If you need evidence of how good Australia does their coffee, you need look no further than this: Starbucks can’t get a foothold in the country. The company has tried and tried, but still only has less than 50 stores. (That’s compared to 12,000 stores in the States).
Australian coffee is built around the espresso machine, mostly thanks to a lot of immigrants from Italy after World War 2. But what’s really special about Australian coffee is its two signature drinks, the Flat White and the Long Black.
The Flat White is like the Latte’s little sister. You make it with two espresso shots (three if you order it “strong”) then top it up with steamed milk. Except for one thing…
The milk is a bit different to a normal Latte or Cappuccino. They call it “stretched milk” and it has loads less froth than what you’re used to.
The Long Black on the other hand is simpler. It’s just like an Americano, where you add hot water to your espresso, but with a Long Black the hot water goes in first.
Some will say this makes no difference. The Aussies will tell you it’s worlds apart. From what I’ve heard, with a Long Black the rich crema from the espresso stays in the drink.
It’s also worth pointing out that the phrase Short Black is also used, but that’s just another way of saying ‘espresso’ or ‘espresso shot’.
Did you know… We don’t know for sure who invented the Flat White. Both Australia and New Zealand claim it started in their country!
Signature drink: Irish coffee
Taste: Sweet, Nutty, Alcohol-y
My Rating: 4/5
Irish coffee is perhaps closer to a cocktail than a coffee drink. Its made using brewed coffee, Irish whiskey, fresh cream, and brown sugar.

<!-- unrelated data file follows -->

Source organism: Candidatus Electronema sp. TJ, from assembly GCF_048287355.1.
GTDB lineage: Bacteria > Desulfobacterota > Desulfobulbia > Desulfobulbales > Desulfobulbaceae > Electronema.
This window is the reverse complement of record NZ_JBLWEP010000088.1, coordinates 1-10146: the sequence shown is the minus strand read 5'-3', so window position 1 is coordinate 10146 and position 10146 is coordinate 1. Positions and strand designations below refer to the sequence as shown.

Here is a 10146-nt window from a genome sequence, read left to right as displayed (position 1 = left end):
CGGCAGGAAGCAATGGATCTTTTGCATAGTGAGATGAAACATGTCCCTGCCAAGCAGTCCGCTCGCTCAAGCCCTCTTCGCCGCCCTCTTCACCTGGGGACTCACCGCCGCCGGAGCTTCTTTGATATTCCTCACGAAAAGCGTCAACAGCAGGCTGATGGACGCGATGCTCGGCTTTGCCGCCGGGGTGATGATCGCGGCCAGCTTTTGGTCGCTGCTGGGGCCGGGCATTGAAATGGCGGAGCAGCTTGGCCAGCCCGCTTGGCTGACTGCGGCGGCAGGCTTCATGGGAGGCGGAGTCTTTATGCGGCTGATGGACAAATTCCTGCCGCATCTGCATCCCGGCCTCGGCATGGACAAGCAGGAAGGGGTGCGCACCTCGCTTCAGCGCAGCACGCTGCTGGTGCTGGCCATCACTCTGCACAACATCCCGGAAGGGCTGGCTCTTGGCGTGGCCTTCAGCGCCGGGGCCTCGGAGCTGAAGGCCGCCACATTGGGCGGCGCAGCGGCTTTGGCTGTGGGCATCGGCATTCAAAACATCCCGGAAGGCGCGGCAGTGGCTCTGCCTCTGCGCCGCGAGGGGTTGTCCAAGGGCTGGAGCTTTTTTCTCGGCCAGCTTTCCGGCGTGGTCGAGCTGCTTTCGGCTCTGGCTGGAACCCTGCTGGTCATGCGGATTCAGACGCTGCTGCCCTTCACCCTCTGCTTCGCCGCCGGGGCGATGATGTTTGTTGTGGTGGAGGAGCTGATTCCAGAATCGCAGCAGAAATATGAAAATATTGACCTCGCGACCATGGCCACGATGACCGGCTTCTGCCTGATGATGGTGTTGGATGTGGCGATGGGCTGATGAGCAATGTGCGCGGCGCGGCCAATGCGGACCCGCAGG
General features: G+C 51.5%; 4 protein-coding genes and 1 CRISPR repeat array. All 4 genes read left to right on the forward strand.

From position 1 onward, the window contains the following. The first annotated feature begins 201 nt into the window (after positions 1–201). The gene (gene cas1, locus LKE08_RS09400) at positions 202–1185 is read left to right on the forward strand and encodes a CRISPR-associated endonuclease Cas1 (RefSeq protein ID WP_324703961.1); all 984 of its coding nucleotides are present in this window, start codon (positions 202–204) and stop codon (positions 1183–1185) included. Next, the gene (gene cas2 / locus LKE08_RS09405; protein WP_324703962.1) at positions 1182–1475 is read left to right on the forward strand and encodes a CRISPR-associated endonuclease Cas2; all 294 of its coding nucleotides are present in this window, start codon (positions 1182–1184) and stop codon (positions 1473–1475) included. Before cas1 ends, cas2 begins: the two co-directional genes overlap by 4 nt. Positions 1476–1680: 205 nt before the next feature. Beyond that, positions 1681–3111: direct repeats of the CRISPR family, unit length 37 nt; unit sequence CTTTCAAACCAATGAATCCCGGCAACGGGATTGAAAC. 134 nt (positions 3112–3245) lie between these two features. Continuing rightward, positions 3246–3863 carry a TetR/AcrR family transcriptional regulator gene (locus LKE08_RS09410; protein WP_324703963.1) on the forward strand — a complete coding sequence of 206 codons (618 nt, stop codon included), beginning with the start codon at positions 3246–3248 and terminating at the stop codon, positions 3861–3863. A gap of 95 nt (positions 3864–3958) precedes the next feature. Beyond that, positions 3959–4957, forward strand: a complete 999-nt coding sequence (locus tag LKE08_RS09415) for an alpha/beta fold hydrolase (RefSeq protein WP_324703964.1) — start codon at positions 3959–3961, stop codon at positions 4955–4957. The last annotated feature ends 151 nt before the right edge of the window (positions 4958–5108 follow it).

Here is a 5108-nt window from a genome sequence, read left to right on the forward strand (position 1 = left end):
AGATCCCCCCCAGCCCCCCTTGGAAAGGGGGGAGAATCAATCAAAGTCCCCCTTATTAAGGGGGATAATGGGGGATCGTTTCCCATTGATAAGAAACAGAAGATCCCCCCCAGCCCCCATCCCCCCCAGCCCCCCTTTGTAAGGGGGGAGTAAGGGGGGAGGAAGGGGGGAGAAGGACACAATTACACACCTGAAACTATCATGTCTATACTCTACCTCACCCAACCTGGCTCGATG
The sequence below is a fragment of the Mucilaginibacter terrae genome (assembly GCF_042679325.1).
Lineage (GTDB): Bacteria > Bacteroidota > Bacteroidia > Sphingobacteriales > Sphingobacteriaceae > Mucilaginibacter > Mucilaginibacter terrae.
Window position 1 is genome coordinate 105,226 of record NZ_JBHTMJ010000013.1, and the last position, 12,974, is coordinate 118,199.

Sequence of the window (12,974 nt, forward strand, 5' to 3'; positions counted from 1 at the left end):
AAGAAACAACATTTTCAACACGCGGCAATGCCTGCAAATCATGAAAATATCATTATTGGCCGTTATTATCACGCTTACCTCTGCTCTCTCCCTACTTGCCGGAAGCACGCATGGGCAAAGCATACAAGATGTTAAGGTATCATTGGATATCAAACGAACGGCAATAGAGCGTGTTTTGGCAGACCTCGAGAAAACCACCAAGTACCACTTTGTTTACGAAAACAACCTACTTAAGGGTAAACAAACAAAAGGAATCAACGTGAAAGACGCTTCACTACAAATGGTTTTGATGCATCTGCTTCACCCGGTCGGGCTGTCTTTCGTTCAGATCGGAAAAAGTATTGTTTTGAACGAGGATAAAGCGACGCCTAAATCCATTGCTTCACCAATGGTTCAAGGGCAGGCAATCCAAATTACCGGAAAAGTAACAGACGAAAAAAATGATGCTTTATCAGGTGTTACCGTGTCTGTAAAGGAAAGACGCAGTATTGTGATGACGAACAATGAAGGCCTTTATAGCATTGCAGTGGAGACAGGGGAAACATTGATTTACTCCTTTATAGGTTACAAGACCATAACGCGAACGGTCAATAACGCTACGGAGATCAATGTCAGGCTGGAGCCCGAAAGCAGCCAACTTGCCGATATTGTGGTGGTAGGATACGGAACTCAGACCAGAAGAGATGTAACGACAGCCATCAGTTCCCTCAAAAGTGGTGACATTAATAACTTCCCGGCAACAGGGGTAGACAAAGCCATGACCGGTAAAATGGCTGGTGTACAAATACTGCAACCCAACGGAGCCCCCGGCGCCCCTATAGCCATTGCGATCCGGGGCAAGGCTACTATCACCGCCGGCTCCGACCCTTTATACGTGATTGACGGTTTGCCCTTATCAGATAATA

The first step is to pour black coffee into a mug or glass. Then you add sugar and a little (or a lot!) of Whiskey. Stir it all up so it dissolves.
Finally, pour thick cream across the top. This is what gives Irish coffee its gorgeous-looking layered aesthetic. (And some sweetness to balance out the alcohol!)
The art of making Irish coffee is in getting the cream to sit on the surface. Don’t use enough sugar? The cream will sink and you’ll end up with an ugly (if delicious) mess.
A good Irish coffee should have a sweet, nutty taste and a fiery kick to it. Sadly, many establishments prefer to chuck a few ingredients in and hope for the best, so don’t be too surprised if you are served a poor tasting cocktail from a tired and busy bartender.
And if you are served Irish coffee with a layer of cream that’s green, just send it right back. Sure, it looks more Irish, but it’s food coloring and nothing more.
Even though it seems fitting that a nation with a reputation for heavy drinking has a signature coffee containing alcohol, funnily enough, it’s the Americans to blame. Irish coffee was invented in an airport bar in Ireland, not for the locals, but to warm the cold and tired US passengers on the way back home!
Did you know… The man who brought Irish coffee to the US grew tired of the creation. He said the problem with Irish coffee is that it ruins three good things: coffee, cream, and whiskey.
Signature Drink: Kaffeost
My Rating: 2/5
- Kaffeost – the act of serving coffee with cheese
- Leipajuusto – the cheese itself
Kaffeost translates in Swedish to “coffee cheese”. And that’s not a bad translation, it’s actually what you’re getting with this stuff.
It’s a traditional way of drinking from the Swedish and Finnish border and uses a special type of cheese: Leipajuusto which translates in Finnish to ‘bread cheese’.
The coffee is made like normal. Then small pieces of the Leipajuusto are put into the cup and coffee is poured over. The rest of the cheese is usually kept on a small saucer to the side and is eaten as it is, or sometimes with cloudberry jam.
Check the photo to see what it looks like. And yes, there are literally pieces of cheese in the coffee cup.
Did you know… The cheese can be made from cows, goats or even reindeer!
Signature drink: Caffe (espresso)
My Rating: 5/5
- Latte – milk
- Espresso – pressed
- Caffe – Espresso
Italian coffee is all about the espresso machine. And it’s why every drink available at your local coffee shop has an Italian name that ends in -esso or -ino.